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Review concludes that neither confrontation nor disengagement from a family member work as well at engaging them in treatment as an approach based on systematically organising the intended patient's social environment to reward treatment entry.
At a US emergency department, a brief conversation about the pros and cons of their risky drinking and offers of support for any efforts to reduce harm curbed drinking among alcohol-dependent patients; non-dependent patients tended to do better with assessment and usual care only.
At a US emergency department, a brief conversation about the pros and cons of their drinking and offers of support for any efforts to reduce harm led (compared to assessment and usual care) to extra reductions in the drinking of injured Hispanic patients but not white or black patients.
At a US emergency department, a brief conversation about the pros and cons of their risky drinking and offers of support for any efforts to reduce harm led to extra reductions in the drinking of Hispanic patients which were greatest when they were matched to a Hispanic and Spanish-speaking counsellor.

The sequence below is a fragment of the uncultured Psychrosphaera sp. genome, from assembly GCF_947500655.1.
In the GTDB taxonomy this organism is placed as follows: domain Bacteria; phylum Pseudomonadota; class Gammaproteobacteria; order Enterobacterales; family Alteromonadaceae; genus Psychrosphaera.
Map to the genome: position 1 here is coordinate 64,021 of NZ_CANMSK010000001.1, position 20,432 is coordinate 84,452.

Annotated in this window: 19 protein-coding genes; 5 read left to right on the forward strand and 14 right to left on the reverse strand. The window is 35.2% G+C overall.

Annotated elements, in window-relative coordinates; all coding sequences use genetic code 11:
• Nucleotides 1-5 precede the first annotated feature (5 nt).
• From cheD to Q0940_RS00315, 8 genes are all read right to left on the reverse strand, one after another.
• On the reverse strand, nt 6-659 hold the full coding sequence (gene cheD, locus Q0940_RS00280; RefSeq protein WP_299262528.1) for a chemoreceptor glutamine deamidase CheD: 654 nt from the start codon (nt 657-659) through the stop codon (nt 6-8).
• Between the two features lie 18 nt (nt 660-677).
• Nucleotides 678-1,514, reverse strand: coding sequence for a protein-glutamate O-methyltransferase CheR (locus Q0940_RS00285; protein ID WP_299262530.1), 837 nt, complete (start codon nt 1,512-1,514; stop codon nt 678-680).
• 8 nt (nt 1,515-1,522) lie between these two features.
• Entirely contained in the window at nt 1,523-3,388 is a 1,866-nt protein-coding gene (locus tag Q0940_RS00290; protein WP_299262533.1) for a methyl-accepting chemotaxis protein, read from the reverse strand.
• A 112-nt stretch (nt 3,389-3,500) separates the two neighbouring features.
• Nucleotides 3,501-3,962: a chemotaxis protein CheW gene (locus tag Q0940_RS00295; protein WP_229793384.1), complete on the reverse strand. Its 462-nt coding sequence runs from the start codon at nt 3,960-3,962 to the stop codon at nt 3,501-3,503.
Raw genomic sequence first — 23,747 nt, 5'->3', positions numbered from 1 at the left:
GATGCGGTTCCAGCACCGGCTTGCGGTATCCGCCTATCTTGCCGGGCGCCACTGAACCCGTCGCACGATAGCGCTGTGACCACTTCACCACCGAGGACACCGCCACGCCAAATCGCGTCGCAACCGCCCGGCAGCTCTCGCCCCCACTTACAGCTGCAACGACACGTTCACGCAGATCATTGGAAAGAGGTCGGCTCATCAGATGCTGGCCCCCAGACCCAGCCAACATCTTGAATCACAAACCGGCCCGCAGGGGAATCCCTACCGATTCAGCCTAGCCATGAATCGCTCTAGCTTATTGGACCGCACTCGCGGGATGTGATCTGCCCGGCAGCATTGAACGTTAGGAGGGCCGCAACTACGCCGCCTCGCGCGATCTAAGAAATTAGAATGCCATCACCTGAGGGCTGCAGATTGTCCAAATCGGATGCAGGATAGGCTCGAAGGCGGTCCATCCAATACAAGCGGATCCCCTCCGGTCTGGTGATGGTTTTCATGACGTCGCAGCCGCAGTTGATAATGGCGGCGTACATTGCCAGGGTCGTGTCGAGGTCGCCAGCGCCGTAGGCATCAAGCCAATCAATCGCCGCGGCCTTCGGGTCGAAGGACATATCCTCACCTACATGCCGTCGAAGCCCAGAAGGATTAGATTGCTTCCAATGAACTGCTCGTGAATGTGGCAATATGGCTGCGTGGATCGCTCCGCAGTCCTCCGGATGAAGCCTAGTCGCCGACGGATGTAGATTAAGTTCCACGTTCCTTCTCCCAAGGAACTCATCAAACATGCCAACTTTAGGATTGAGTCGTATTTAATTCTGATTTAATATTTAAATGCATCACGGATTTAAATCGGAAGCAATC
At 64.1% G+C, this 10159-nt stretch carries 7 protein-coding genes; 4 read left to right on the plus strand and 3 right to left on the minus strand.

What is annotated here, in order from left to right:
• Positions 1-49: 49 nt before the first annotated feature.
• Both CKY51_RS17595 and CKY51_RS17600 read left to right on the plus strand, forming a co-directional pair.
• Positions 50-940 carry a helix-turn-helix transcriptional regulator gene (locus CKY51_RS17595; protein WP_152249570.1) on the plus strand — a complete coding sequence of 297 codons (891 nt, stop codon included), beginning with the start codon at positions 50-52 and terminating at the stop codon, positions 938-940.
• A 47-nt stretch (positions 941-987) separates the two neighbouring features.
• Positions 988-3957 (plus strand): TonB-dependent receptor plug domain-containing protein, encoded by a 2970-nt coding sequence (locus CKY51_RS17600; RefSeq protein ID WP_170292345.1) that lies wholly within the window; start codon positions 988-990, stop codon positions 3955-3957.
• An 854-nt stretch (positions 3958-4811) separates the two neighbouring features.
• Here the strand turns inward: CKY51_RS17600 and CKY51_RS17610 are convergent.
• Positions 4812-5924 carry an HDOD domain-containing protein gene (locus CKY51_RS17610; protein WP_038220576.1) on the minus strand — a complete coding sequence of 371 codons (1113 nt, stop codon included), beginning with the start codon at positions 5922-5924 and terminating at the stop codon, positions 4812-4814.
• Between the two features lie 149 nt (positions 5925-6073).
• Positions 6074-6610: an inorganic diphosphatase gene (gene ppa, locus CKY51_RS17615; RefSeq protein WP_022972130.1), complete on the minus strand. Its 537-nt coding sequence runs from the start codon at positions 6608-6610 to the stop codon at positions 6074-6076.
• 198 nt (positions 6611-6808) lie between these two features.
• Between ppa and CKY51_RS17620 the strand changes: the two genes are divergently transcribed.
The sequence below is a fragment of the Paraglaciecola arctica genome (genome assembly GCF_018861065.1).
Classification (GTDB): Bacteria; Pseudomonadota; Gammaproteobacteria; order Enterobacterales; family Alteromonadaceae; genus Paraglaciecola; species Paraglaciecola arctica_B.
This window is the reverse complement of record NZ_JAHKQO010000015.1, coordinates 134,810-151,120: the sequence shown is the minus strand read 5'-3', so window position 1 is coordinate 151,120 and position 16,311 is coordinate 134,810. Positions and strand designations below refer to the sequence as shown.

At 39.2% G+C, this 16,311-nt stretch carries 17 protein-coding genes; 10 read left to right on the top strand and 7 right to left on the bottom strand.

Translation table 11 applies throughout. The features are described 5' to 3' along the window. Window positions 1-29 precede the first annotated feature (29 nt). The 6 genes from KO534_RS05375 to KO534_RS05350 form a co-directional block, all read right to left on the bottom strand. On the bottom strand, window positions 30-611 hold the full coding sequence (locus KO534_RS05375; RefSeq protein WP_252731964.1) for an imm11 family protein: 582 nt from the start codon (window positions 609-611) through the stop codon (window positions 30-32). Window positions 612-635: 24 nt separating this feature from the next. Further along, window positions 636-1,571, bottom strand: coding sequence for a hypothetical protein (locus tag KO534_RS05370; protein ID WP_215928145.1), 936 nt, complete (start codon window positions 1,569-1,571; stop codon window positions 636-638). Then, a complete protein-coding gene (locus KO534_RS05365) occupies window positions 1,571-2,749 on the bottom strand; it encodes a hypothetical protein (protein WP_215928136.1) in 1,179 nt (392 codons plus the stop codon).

A few minutes with specially hired interventionists can curb the intake of heavy-drinking emergency patients, but in routine practice hospital staff will usually have to do this work. A US study tested this real-world scenario and found the modest drinking reductions were short-lived.
STUDY 2010 HTM file
Alcohol services in prisons: an unmet need
Prison inspections and surveys of prisoners and staff in England reveal a "depressing picture" of "very limited" services for problem drinking inmates, which leave them with poor prospects on release.
STUDY 2010 HTM file
The Alcohol Concern Smart Recovery Pilot Project final evaluation report
Austerity plus recovery plus curtailed treat equals more mutual aid is the formula for ways out of dependence in the post-credit crunch 2010s. But with only 12-step groups, the offer is limited. What will it take for a cognitive-behavioural alternative to flourish in England was the question for this pilot project.
DOCUMENT 2010 HTM file
Alcohol in our lives: curbing the harm
Extensive policy report from New Zealand accepts evidence that alcohol-related harm is best reduced by population level measures, including raising prices, licensing reform with harm reduction as its prime objective, and restricting the availability of alcohol through reduced opening hours, age limits and curbs on promotion.
In Madrid, unusually a primary care brief alcohol intervention targeted heavy episodic or 'binge' drinking. The result was drinking reductions which probably saved lives due to less drunkenness and less drinking overall – and both screening and intervention were done by the doctors themselves, not specialist staff.
If alcohol treatment is to compete for scarce healthcare resources, studies must adopt the same yardsticks of success as are used for healthcare interventions contends this team of UK-based health economists; prime amongst these are quality of life measures.
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